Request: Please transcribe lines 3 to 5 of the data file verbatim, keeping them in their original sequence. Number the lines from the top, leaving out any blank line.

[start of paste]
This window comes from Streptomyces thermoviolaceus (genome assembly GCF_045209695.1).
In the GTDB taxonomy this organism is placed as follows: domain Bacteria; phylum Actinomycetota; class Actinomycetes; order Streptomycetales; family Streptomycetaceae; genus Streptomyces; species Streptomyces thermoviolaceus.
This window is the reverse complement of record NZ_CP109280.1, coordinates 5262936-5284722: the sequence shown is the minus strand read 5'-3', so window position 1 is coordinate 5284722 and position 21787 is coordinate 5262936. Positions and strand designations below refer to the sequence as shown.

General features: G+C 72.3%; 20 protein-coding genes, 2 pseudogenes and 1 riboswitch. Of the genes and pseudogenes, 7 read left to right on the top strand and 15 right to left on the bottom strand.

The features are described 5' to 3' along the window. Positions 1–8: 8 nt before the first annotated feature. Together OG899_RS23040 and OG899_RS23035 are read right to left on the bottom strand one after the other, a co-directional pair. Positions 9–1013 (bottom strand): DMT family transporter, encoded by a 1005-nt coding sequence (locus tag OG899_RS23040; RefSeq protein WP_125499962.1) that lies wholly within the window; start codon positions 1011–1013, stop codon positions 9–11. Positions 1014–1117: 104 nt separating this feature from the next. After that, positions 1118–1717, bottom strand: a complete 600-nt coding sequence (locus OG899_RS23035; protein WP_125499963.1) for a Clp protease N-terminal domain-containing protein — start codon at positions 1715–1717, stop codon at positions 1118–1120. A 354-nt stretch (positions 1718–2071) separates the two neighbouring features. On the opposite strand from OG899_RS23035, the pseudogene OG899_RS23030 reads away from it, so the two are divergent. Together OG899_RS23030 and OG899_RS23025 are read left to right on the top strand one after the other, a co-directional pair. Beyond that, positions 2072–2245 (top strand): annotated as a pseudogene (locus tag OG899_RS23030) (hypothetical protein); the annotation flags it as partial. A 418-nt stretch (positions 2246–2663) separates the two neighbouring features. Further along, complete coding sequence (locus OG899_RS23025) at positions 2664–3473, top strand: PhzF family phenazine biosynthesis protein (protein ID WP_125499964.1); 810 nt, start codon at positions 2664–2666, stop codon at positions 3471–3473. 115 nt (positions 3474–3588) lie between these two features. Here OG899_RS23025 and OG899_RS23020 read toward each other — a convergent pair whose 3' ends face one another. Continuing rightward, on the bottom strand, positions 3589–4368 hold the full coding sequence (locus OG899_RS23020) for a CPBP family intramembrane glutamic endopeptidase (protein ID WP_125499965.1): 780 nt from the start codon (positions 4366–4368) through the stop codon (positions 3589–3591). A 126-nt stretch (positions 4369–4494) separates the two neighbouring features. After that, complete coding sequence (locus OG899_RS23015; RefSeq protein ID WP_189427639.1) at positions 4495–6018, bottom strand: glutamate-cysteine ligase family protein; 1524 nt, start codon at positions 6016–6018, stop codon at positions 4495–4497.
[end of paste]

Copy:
This window is the reverse complement of record NZ_CP109280.1, coordinates 5262936-5284722: the sequence shown is the minus strand read 5'-3', so window position 1 is coordinate 5284722 and position 21787 is coordinate 5262936. Positions and strand designations below refer to the sequence as shown.

General features: G+C 72.3%; 20 protein-coding genes, 2 pseudogenes and 1 riboswitch. Of the genes and pseudogenes, 7 read left to right on the top strand and 15 right to left on the bottom strand.

The features are described 5' to 3' along the window. Positions 1–8: 8 nt before the first annotated feature. Together OG899_RS23040 and OG899_RS23035 are read right to left on the bottom strand one after the other, a co-directional pair. Positions 9–1013 (bottom strand): DMT family transporter, encoded by a 1005-nt coding sequence (locus tag OG899_RS23040; RefSeq protein WP_125499962.1) that lies wholly within the window; start codon positions 1011–1013, stop codon positions 9–11. Positions 1014–1117: 104 nt separating this feature from the next. After that, positions 1118–1717, bottom strand: a complete 600-nt coding sequence (locus OG899_RS23035; protein WP_125499963.1) for a Clp protease N-terminal domain-containing protein — start codon at positions 1715–1717, stop codon at positions 1118–1120. A 354-nt stretch (positions 1718–2071) separates the two neighbouring features. On the opposite strand from OG899_RS23035, the pseudogene OG899_RS23030 reads away from it, so the two are divergent. Together OG899_RS23030 and OG899_RS23025 are read left to right on the top strand one after the other, a co-directional pair. Beyond that, positions 2072–2245 (top strand): annotated as a pseudogene (locus tag OG899_RS23030) (hypothetical protein); the annotation flags it as partial. A 418-nt stretch (positions 2246–2663) separates the two neighbouring features. Further along, complete coding sequence (locus OG899_RS23025) at positions 2664–3473, top strand: PhzF family phenazine biosynthesis protein (protein ID WP_125499964.1); 810 nt, start codon at positions 2664–2666, stop codon at positions 3471–3473. 115 nt (positions 3474–3588) lie between these two features. Here OG899_RS23025 and OG899_RS23020 read toward each other — a convergent pair whose 3' ends face one another. Continuing rightward, on the bottom strand, positions 3589–4368 hold the full coding sequence (locus OG899_RS23020) for a CPBP family intramembrane glutamic endopeptidase (protein ID WP_125499965.1): 780 nt from the start codon (positions 4366–4368) through the stop codon (positions 3589–3591). A 126-nt stretch (positions 4369–4494) separates the two neighbouring features. After that, complete coding sequence (locus OG899_RS23015; RefSeq protein ID WP_189427639.1) at positions 4495–6018, bottom strand: glutamate-cysteine ligase family protein; 1524 nt, start codon at positions 6016–6018, stop codon at positions 4495–4497.